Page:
Connect with us

Hi, what are you looking for?


NGAD: The Air Force’s New Stealth Fighter (No Pilot Needed?)

U.S. Air Force Maj. Kristin "BEO" Wolfe, F-35A Lightning II Demonstration Team pilot and commander, taxis into Joint Base Lewis-McChord, Wash., July 1, 2021. The F-35 Demo Team flew out of JBLM, headlining both the Gig Harbor Wings-and-Wheels and Tacoma Freedom Fair air shows for the 4th of July weekend, showcasing the advanced capabilities of the F-35 to the Pacific Northwest. (U.S. Air Force photo by Capt. Kip Sumner)

NGAD is getting a lot of play in the press these days. And yet, we don’t know much about it beyond the possible costs and that it seems to redefine what a stealth fighter actually is. Here, we asked a serious expert to breakdown what we know so far about the fighter plane: The 2020s promises to be an exciting time for the Air Force’s Next Generation Air Dominance fighter (NGAD) program and military aviation enthusiasts.

The Air Force wants to push the Next Generation Air Dominance fighter program forward and create a real capability by the end of the decade, according to the secretary of the Air Force.

NGAD Updates 

Speaking to the Heritage Foundation, Secretary of the Air Force Frank Kendall revealed that his service wants to have a real Next Generation Air Dominance program capability by 2030.

The Next Generation Air Dominance program includes both a crewed fighter jet and an unmanned aerial system that will support the former. Kendall announced that the program had begun the Engineering, Manufacturing, and Development (EMD) phase, which is the step that leads to actual production.

But to get an operational aircraft in the skies is no joke. And delays can come in many ways, including a desire for more capabilities and features.

The secretary of the Air Force added that he isn’t interested in demonstrations of experimental capabilities unless they are necessary to build a new capability for the Next Generation Air Dominance fighter program.

“I’m not interested in demos and experiments unless they are a necessary step on the road to real capability. What we tend to do is do a quick demo, and then we have to start an EMD or development program and wait several more years, because we didn’t start the developmental function. If we don’t need it to reduce risk, we should go right to development for production and get there as quickly as we can,” the secretary of the Air Force said.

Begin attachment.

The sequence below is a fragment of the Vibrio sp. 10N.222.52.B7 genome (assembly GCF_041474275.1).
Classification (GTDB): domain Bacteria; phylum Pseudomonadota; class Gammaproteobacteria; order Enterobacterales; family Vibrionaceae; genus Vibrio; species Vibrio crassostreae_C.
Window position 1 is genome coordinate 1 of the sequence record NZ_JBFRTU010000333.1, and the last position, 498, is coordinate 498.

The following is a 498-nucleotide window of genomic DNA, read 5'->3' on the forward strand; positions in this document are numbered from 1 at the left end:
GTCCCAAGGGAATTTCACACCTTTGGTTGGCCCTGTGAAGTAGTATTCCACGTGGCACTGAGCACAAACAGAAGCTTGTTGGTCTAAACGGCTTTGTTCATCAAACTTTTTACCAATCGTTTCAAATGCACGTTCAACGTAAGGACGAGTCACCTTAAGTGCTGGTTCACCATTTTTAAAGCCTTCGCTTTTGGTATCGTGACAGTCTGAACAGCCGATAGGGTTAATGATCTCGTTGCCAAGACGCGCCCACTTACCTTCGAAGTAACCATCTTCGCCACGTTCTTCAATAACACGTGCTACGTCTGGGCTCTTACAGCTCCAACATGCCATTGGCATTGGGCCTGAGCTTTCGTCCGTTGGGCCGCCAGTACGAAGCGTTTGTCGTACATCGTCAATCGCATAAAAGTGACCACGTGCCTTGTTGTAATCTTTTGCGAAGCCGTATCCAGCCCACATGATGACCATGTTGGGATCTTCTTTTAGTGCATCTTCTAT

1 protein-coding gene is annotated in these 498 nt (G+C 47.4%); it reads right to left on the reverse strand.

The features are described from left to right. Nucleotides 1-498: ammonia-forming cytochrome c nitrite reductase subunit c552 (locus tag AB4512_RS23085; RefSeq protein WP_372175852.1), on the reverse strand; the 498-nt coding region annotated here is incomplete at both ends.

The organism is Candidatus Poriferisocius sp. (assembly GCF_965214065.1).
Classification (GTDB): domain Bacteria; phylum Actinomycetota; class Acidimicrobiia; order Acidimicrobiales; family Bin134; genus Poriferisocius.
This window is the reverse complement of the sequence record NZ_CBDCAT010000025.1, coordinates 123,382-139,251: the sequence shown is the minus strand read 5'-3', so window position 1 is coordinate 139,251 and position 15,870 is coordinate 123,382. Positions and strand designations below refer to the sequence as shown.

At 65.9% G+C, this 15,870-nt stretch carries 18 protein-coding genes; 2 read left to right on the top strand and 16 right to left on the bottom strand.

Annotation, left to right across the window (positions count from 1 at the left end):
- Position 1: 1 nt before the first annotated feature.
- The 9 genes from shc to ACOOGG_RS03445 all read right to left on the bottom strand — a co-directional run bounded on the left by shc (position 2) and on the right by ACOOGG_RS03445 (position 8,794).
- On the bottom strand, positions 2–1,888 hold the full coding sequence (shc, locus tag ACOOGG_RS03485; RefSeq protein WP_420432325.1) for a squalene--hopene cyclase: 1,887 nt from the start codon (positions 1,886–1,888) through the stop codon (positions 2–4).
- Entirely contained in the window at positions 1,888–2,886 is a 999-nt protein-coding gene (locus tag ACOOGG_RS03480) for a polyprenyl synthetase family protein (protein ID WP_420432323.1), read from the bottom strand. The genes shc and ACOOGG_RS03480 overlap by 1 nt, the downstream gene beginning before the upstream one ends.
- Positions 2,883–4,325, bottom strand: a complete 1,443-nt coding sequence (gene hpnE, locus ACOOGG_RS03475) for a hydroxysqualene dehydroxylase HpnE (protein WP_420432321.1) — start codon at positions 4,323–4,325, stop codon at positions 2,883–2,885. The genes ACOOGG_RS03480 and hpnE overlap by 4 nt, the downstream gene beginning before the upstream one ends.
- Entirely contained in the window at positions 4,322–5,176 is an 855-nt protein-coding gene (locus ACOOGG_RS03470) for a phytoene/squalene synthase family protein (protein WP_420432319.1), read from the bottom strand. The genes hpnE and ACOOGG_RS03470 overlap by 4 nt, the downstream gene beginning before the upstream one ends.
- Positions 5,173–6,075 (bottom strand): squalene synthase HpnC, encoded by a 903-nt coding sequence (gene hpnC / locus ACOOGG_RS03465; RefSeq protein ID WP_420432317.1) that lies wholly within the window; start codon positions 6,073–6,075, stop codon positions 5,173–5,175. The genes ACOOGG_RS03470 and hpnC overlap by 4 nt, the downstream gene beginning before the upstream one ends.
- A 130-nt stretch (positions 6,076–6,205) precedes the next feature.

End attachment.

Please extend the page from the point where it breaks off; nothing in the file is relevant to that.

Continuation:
According to Kendall, the clock for the Next Generation Air Dominance fighter didn’t start back in 2015 but is instead starting now with the aim of producing a capability by the end of the decade.

Back then, the Air Force had an “X-plane” program that “was designed to reduce the risk in some of the key technologies that we would need for a production program,” Kendall said.

In 2021, General Mark Kelly, the commander of the Air Combat Command, had said that the Air Force doesn’t want to come second when it comes to air superiority.

“I would like to have more of a sense of urgency and a whole-of-nation effort towards it,” Kelly said, going as far as to compare the Next Generation Air Dominance Program with the Manhattan Project that created the first nuclear weapon during the Second World War.

NGAD: The Next Generation Air Dominance Program Is Coming Soon

The Next Generation Air Dominance program isn’t just about one futuristic stealth fighter jet. Instead, the program seeks to develop a family of manned and unmanned systems that will complement one another and fight together.

The goal is to stay ahead of the competition—in reality, only China—and create such a powerful fighter jet that will dominate the skies and ensure air superiority for years to come.

1945’s New Defense and National Security Columnist, Stavros Atlamazoglou is a seasoned defense journalist specializing in special operations, a Hellenic Army veteran (national service with the 575th Marine Battalion and Army HQ), and a Johns Hopkins University graduate. His work has been featured in Business InsiderSandboxx, and SOFREP.

1945’s Defense and National Security Columnist, Stavros Atlamazoglou is a seasoned defense journalist with specialized expertise in special operations, a Hellenic Army veteran (national service with the 575th Marine Battalion and Army HQ), and a Johns Hopkins University graduate. His work has been featured in Business Insider, Sandboxx, and SOFREP.